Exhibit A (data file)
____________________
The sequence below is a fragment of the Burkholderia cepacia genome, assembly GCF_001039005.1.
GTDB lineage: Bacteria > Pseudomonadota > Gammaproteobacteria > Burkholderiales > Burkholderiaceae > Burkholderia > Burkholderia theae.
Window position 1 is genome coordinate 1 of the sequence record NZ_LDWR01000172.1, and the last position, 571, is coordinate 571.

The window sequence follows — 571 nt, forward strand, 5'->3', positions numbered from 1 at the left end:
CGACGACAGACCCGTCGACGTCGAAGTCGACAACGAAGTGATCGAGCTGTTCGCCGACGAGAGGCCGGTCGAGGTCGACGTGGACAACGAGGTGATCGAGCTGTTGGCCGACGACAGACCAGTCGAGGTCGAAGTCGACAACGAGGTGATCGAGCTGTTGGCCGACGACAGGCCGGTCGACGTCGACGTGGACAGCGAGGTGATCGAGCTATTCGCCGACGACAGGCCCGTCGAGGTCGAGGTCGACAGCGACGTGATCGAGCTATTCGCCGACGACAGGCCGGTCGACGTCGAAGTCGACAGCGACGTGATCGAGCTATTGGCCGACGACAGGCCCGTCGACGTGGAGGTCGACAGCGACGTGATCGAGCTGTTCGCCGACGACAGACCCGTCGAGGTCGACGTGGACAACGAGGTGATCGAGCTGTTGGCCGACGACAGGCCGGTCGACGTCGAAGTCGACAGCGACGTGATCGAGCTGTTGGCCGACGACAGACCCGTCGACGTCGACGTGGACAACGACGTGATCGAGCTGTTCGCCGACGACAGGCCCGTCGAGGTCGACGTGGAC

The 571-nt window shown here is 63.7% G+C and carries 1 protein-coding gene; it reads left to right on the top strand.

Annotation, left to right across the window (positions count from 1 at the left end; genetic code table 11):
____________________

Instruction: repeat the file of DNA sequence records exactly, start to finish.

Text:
The sequence below is a fragment of the Burkholderia cepacia genome, assembly GCF_001039005.1.
GTDB lineage: Bacteria > Pseudomonadota > Gammaproteobacteria > Burkholderiales > Burkholderiaceae > Burkholderia > Burkholderia theae.
Window position 1 is genome coordinate 1 of the sequence record NZ_LDWR01000172.1, and the last position, 571, is coordinate 571.

The window sequence follows — 571 nt, forward strand, 5'->3', positions numbered from 1 at the left end:
CGACGACAGACCCGTCGACGTCGAAGTCGACAACGAAGTGATCGAGCTGTTCGCCGACGAGAGGCCGGTCGAGGTCGACGTGGACAACGAGGTGATCGAGCTGTTGGCCGACGACAGACCAGTCGAGGTCGAAGTCGACAACGAGGTGATCGAGCTGTTGGCCGACGACAGGCCGGTCGACGTCGACGTGGACAGCGAGGTGATCGAGCTATTCGCCGACGACAGGCCCGTCGAGGTCGAGGTCGACAGCGACGTGATCGAGCTATTCGCCGACGACAGGCCGGTCGACGTCGAAGTCGACAGCGACGTGATCGAGCTATTGGCCGACGACAGGCCCGTCGACGTGGAGGTCGACAGCGACGTGATCGAGCTGTTCGCCGACGACAGACCCGTCGAGGTCGACGTGGACAACGAGGTGATCGAGCTGTTGGCCGACGACAGGCCGGTCGACGTCGAAGTCGACAGCGACGTGATCGAGCTGTTGGCCGACGACAGACCCGTCGACGTCGACGTGGACAACGACGTGATCGAGCTGTTCGCCGACGACAGGCCCGTCGAGGTCGACGTGGAC

The 571-nt window shown here is 63.7% G+C and carries 1 protein-coding gene; it reads left to right on the top strand.

Annotation, left to right across the window (positions count from 1 at the left end; genetic code table 11):